Solving the “Big Data” Problem: Data Quality is Essential

In December 2011, The International Data Corporation (IDC) predicted that the management of Big Data would earn its place as a “must-have” competency in 2012. And that’s exactly how the industry shaped up. By the end of 2012 alone, the volume of digital content was expected to grow to 2.7 zettabytes (ZB), up 48 percent from 2011. More than 90 percent of that information, which includes images, videos, MP3 files, and files based on social media and Web-enabled workloads, is unstructured.

Big Data is becoming increasingly too large and complex and, as a result, has become difficult for businesses to work with using simple management tools. In most cases, data sets have grown so large that it has become problematic for enterprises to capture the data, store it, search for it, share it and analyze it. As Big Data continues to grow, it’s that much more important for businesses to analyze the quality of the data itself to make sure it’s actually fit for intended uses in operations, including decision making and planning.

The quality of data is at a pivotal point because, for the first time ever, businesses are beginning to look at data from the top down rather than from the bottom up. While enterprises still find data migration and data management to be important from an IT viewpoint, they are now beginning to look at it from an information governance strategy perspective. This means that data now encompasses an entire set of multi-disciplinary structures, policies, procedures, processes and controls, all of which are implemented to manage information and data at an enterprise level. This type of data management supports an organization’s immediate and future regulatory, legal, risk, environmental and operational requirements.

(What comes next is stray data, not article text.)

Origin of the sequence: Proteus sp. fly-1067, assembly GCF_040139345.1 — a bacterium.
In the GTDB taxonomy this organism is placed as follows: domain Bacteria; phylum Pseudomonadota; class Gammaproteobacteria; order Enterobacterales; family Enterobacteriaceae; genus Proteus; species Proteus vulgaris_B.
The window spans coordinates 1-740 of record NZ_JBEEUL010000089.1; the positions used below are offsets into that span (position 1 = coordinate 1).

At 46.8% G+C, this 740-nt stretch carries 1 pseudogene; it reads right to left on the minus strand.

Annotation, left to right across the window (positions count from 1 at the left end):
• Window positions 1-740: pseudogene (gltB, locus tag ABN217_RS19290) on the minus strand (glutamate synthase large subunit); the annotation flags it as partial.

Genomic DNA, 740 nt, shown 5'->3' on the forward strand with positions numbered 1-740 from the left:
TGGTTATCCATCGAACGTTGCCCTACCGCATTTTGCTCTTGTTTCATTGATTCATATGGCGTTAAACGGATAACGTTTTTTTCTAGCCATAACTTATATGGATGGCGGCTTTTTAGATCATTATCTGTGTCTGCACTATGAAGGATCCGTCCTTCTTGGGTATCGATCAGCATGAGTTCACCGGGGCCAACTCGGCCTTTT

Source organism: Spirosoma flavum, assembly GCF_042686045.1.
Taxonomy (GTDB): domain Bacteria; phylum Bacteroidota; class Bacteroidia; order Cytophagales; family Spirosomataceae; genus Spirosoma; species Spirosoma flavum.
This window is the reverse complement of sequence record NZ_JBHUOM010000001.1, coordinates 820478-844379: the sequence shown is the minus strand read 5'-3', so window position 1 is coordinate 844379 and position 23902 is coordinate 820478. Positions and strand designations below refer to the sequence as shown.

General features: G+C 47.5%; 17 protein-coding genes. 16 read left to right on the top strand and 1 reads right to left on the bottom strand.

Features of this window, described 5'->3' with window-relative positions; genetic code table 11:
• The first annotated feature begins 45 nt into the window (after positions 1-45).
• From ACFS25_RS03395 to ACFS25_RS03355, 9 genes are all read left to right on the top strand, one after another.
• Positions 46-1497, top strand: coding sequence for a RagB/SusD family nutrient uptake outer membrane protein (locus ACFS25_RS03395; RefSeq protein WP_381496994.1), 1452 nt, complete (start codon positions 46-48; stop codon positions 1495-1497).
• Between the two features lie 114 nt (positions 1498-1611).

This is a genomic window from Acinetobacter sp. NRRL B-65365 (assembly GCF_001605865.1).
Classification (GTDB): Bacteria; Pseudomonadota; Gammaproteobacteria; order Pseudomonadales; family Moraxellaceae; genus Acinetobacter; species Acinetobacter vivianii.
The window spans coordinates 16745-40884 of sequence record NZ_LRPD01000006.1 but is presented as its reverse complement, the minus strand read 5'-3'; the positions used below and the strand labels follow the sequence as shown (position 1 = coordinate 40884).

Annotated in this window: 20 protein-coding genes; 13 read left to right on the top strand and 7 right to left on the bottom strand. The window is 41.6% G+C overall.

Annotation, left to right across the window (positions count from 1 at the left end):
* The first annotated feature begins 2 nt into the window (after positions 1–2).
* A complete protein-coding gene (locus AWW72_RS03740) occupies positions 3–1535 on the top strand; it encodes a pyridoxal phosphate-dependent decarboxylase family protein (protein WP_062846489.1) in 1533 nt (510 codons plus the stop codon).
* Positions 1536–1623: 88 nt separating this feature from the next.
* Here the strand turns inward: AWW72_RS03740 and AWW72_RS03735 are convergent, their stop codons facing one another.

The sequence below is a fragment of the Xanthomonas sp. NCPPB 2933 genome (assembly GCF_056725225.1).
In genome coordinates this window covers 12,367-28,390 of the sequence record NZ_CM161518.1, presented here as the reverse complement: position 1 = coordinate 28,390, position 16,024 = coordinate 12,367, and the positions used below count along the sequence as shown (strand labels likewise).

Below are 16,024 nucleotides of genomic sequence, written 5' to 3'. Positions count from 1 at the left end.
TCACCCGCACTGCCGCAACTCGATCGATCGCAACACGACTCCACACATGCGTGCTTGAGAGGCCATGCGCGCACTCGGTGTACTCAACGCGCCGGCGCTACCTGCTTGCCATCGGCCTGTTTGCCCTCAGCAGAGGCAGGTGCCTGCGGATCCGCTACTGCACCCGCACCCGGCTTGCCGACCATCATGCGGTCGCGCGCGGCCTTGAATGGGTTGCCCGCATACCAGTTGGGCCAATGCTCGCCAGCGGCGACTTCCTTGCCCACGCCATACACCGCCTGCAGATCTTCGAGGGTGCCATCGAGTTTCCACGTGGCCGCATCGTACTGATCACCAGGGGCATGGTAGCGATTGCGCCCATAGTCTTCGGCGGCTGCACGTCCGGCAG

Part of this increased attention to data quality means that, if they haven’t already, businesses should put a strong emphasis on the need to eliminate erroneous data, duplications, etc., in addition to the more difficult task of analyzing how the data will function in an end-to-end business process. This will help companies run smoothly and adhere to customer orders more accurately.

Today, poor data quality is wasting nearly 16 percent of an average company’s budget, according to research from Experian QAS. In fact, 90 percent of companies questioned in the Experian survey admitted to wasting departmental budgets, whether through duplicated mailings, lost contacts or missed sales opportunities, because of inaccurate data. Furthermore, departments including marketing, sales, operations and customer service report wasting 15 percent of their budget on average. And in IT and data management the number increased to 18 percent.

It’s important to note that there is a clear distinction between understanding traditional data quality and the ability to analyze how that data will actually run as part of an effective business process. Rather than looking at data simply as a tool, businesses will succeed and grow as they refocus and manage the data from a business process perspective. The key is for companies to see that there are areas where data migration, management and governance can be made easier through proper data quality measures.

Businesses and IT users looking to unlock the value of their data assets need a trusted data migration and information governance partner. Only then, whether monitoring ongoing information quality or executing the most complex migration and governance initiatives, will they begin to alleviate their Big Data problem -“ and maybe even the entire industry’s Big Data problem as a whole.

Rex Ahlstrom, chief strategy officer of BackOffice Associates, is a technology-centric serial entrepreneur with more than 22 years of experience. He served as vice president of Operations at SAP, following SAP’s purchase of his company, SOALogix. Ahlstrom led SOALogix as its CEO over a seven-year span. Prior to starting SOALogix, he was the CEO of MSI Software and has held various management roles with organizations including Defense Systems Inc., TeleSciences and Westinghouse. He can be reached at [email protected].